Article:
“We’ve used the expression ‘stretched to breaking point’ so often there’s a risk that phrase loses its meaning but that is exactly where we are right now.”

          If there is agreement in the chamber that we are all in debt to those workers, there should equally be agreement that we must do all that we can to ensure their safety as best as we can. That should also apply to their pay, terms and conditions. It is fine to say thank you, but we need more than words.

          BMA Scotland has produced a briefing for the debate in which it has raised concerns about the supply of effective PPE. Those concerns must be listened to and acted on.

          Given the levels of worry in communities, particularly among older people and people with underlying health conditions, it is understandable that people are keen to know when they are likely to be vaccinated. The Government’s amendment notes that

          “supplies of vaccine may be patchy in the coming months due to factors outwith the control of the Scottish Government or UK Government”.

          Earlier today, the First Minister talked about Pfizer and the fact that it was rescheduling the agreed supply. I understood what that meant, but do we have enough vaccine on order? What is happening with the Oxford vaccine and the other vaccines that we hoped would come on stream?

          Patchy supply must be seen as a risk. The Government has to be more forthcoming on the degree of risk involved, why there is a risk and—most important of all—what we are doing to overcome it. We need more detail so that we can assure the public that the timetable for rolling out the vaccine that we are working to will be met and that we are confident that the amount of vaccine required has been secured. A few weeks ago, I asked the First Minister about the exit strategy. She said:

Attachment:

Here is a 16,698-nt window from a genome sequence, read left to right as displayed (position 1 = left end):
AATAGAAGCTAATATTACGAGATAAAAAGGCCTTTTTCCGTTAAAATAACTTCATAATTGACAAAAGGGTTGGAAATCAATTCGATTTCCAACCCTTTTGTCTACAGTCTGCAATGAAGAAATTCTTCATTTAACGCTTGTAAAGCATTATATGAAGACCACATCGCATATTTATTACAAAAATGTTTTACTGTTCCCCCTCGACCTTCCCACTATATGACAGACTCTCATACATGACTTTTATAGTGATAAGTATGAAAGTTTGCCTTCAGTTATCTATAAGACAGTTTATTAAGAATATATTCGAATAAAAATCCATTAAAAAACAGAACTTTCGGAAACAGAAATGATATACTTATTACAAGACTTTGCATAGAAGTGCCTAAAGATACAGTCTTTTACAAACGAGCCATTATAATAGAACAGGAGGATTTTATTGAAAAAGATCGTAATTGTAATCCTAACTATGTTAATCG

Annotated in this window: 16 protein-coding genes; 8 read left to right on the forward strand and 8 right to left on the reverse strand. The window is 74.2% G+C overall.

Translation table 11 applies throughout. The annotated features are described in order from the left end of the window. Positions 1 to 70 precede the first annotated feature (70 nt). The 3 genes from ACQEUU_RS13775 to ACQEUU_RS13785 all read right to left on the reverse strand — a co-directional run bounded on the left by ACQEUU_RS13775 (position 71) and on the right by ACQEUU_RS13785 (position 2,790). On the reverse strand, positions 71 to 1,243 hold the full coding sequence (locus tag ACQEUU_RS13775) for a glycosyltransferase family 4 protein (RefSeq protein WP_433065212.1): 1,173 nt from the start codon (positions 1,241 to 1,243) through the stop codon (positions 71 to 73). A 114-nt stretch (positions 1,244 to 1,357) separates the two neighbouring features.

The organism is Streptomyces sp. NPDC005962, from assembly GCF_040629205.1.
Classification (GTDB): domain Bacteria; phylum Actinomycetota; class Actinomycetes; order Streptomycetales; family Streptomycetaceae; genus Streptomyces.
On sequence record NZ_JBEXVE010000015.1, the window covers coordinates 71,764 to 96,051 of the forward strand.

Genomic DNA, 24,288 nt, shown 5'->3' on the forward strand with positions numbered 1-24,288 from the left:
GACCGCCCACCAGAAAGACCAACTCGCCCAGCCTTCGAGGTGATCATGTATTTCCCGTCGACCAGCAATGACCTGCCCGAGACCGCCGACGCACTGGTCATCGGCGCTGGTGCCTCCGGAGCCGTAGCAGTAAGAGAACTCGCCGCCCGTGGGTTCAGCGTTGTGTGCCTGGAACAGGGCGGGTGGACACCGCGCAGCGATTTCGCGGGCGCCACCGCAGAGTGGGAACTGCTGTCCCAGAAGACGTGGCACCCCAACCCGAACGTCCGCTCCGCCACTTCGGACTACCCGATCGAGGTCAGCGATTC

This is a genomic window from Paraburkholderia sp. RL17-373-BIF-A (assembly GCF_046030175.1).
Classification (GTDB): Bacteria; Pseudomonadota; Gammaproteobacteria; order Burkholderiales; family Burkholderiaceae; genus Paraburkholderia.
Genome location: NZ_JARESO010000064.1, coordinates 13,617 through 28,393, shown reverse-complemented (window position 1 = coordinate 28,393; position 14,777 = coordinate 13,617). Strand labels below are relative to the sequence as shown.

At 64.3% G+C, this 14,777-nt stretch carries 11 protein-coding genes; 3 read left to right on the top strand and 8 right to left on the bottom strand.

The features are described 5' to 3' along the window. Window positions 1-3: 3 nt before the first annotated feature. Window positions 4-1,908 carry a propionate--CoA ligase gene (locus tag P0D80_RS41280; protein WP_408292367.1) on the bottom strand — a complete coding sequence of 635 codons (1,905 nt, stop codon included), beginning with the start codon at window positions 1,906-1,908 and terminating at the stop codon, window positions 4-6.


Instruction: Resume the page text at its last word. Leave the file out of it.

“The exit strategy now is the vaccine—it is a very definite exit strategy that we have not had before. Therefore, the quicker we can get people vaccinated, the more we can get back to normal.”—[Official Report, 4 January 2021; c 34.]

          Given that answer, any risk to supply must be addressed with the full power of Government.

          I urge the Government to recognise the need, once the Covid numbers have been driven down again, to get the most effective test, trace and isolate programme in place. To date, we do not have that. I would like the Government to bring forward far more detail on the progress that it is making on that front.

          Many members have focused on the impact on other NHS services of prioritising Covid. Again, there is a requirement for the Government to present a clear analysis of the extent of the issues. The planning for building back those services must begin now. We also have to recognise the need to put in place a national care service as part of building back. That will require actions to address the major failings in the current system.

          The Unite trade union has set out three clear actions that must happen if we are to recognise that the backbone of the care service is the people who deliver the service. The first action that it calls for is

          “The establishment of sectoral and national bargaining for all carers not covered by existing and agreed bargaining processes to ensure that standards are met and every carer receives the best pay and conditions.”

          The second is